How to Install Chair Rail Molding for a Staircase

Lead Image for How to Install Chair Rail Molding for a Staircase
  • 4-6 hours
  • Intermediate
  • 120-250
What You'll Need
Miter saw
Nail gun, or nails and hammer
Chair rail molding
Spirit level
Tape Measure

Chair rail molding is a traditional form of wainscoting that is usually applied in rooms. As the name suggests, it was originally used to prevent chairs from touching the wall when they were pushed back, but in modern times they are mainly used for decoration. As the chair rail mold often runs around a room, it can be difficult to place it in open-plan homes, or in one which has stairs or doors in the room itself. Installing a chair rail molding into a staircase can be a solution to this problem, and can be easily managed with a few spare hours and some home improvement tools.

Measure the Space

If you are installing the chair rail molding into your staircase as a continuation of a larger plan, then you will be able to place the molding in line until it reaches the bottom of the stairs, so you know where to begin. If you want to install the staircase molding first, or would like to copy a molding pattern without connecting the two parts, you should use a tape measure to mark out the space you want. Ideally, you should install the chair rail molding 30 inches or so from the floor. Measure upwards, and mark the space where the first piece should be installed.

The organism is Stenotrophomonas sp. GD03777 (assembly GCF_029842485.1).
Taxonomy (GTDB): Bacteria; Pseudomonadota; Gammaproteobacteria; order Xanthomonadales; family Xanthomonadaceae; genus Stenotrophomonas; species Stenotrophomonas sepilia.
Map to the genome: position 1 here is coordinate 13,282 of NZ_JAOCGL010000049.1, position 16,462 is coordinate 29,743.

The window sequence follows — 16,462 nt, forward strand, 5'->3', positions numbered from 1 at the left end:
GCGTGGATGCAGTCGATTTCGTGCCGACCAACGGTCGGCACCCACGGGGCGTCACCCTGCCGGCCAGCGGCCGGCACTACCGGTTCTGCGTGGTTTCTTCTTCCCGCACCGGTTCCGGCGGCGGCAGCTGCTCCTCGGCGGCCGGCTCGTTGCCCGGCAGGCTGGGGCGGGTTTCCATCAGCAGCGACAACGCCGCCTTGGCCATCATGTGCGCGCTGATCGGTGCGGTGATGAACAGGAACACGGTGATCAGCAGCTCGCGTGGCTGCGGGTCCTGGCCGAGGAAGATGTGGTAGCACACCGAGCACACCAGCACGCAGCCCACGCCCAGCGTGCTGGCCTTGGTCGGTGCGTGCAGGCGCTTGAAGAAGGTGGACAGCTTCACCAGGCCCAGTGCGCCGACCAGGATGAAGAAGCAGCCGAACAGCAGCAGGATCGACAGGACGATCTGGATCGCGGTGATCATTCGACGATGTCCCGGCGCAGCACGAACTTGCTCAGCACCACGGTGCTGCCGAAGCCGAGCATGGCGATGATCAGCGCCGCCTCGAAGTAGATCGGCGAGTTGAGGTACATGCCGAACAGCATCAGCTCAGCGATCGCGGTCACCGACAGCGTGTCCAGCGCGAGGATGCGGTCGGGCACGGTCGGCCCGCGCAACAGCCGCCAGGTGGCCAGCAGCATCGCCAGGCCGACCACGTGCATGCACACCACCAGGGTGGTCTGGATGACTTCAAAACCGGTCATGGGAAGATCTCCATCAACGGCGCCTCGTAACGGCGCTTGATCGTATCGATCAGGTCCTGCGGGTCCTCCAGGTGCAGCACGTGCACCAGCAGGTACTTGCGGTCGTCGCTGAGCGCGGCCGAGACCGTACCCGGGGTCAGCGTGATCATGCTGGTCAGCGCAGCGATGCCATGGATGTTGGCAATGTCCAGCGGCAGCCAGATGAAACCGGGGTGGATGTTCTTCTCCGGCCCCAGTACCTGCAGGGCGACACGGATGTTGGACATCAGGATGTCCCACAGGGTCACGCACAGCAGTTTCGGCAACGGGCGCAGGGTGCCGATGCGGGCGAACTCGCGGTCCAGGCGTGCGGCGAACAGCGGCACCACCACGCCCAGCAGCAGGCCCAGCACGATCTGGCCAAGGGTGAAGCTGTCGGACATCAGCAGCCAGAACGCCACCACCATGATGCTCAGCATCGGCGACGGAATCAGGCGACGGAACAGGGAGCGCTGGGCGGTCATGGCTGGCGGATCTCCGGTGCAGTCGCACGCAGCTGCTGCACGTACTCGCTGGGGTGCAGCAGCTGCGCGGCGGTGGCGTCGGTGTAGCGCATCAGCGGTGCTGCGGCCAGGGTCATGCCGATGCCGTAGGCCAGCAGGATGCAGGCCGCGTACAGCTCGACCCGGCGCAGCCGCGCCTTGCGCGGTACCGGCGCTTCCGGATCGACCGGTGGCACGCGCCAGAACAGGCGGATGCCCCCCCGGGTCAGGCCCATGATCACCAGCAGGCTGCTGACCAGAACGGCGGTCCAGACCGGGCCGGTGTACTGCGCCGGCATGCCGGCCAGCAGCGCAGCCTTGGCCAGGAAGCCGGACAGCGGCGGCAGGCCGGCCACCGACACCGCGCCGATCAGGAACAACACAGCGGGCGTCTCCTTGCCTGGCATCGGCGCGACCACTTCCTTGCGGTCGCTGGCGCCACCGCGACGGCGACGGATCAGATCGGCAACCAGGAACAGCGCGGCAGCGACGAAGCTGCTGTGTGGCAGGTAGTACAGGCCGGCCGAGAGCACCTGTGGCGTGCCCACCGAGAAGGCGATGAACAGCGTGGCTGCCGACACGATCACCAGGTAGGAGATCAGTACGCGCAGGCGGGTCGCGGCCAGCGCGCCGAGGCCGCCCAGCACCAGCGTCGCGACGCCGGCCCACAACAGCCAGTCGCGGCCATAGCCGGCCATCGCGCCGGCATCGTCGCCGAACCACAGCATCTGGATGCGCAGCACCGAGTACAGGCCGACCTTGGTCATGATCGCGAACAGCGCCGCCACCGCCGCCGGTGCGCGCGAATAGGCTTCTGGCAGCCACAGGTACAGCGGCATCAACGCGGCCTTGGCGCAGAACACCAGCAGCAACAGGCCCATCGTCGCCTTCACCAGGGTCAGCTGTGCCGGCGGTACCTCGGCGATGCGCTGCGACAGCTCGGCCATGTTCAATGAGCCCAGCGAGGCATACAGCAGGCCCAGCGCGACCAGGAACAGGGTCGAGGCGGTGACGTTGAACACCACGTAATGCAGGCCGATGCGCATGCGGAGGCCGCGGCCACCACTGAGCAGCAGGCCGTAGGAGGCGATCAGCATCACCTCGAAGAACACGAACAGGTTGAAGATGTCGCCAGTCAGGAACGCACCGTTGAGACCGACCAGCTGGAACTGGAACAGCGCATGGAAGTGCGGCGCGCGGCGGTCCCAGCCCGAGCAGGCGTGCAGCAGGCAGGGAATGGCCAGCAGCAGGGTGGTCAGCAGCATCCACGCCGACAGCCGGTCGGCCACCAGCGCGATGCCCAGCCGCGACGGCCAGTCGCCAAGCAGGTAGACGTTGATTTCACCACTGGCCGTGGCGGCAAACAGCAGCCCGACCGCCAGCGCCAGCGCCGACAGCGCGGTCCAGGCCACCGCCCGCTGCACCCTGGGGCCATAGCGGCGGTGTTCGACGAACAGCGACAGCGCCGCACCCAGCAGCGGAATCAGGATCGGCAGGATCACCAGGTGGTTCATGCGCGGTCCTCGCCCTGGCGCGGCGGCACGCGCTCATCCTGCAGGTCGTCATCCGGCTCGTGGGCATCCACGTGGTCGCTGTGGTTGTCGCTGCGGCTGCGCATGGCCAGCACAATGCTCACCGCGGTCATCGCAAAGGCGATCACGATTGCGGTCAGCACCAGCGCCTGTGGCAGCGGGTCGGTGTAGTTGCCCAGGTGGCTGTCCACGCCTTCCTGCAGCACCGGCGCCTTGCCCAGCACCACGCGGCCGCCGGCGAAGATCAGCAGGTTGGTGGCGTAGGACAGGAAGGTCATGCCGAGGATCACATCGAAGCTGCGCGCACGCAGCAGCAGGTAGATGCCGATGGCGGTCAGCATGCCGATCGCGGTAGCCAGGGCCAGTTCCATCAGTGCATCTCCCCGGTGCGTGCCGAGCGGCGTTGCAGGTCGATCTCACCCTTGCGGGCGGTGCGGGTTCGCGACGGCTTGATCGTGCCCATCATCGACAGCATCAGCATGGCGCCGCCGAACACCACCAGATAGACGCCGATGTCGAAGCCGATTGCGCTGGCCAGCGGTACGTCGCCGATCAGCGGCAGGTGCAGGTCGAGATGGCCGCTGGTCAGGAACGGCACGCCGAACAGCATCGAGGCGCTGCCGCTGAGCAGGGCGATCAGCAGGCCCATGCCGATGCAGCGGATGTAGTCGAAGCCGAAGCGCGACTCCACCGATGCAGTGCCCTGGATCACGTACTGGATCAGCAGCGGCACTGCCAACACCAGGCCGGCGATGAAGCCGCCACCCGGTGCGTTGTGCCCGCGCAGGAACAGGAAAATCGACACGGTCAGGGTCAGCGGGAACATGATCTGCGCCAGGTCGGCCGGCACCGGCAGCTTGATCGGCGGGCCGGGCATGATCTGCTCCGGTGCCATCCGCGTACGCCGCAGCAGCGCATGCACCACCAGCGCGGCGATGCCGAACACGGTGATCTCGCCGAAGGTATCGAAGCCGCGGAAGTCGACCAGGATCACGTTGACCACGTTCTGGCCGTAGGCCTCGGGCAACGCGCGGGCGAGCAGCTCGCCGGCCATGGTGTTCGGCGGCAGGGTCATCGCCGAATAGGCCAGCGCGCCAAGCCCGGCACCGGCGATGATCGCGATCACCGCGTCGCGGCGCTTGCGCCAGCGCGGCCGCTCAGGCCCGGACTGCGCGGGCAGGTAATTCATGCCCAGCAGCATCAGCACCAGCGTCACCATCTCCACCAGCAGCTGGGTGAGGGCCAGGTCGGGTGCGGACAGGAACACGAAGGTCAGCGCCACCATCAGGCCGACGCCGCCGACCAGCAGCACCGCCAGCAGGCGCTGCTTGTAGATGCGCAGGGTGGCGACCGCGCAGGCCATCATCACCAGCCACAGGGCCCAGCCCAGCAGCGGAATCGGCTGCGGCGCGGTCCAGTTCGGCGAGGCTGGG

Fit the Piece of Chair Rail

Take your first piece of chair rail molding, and put the lower part onto space you just marked on the staircase wall. You then need to mark where the top of the chair rail goes, so that you have an idea where it should be placed. Using your tape measure, measure 30 inches from this point down to the stair, and then screw your chair rail into place using a nail and hammer, or a nail gun if you have one.

Repeat the Process

Carry on installing the chair rail as you go up the stairs, marking out where each piece should go. Don't screw in any more pieces as yet, as you will need to use your spirit level to make sure that the chair rail is going up the stairs at an even rate, rather than at odd angles. Place your chair rail on the wall using blu-tack or similar, and step away to ensure that it is all level.

Cut the Rail

As most chair rail molding is cut to fit a straight line, you may find that you have to cut down parts of the rail. When you have them fitted loosely together, mark on the wood where you need each to be cut, and then use a miter saw to cut the ends of the chair rail. You should then be able to nail all of the pieces together.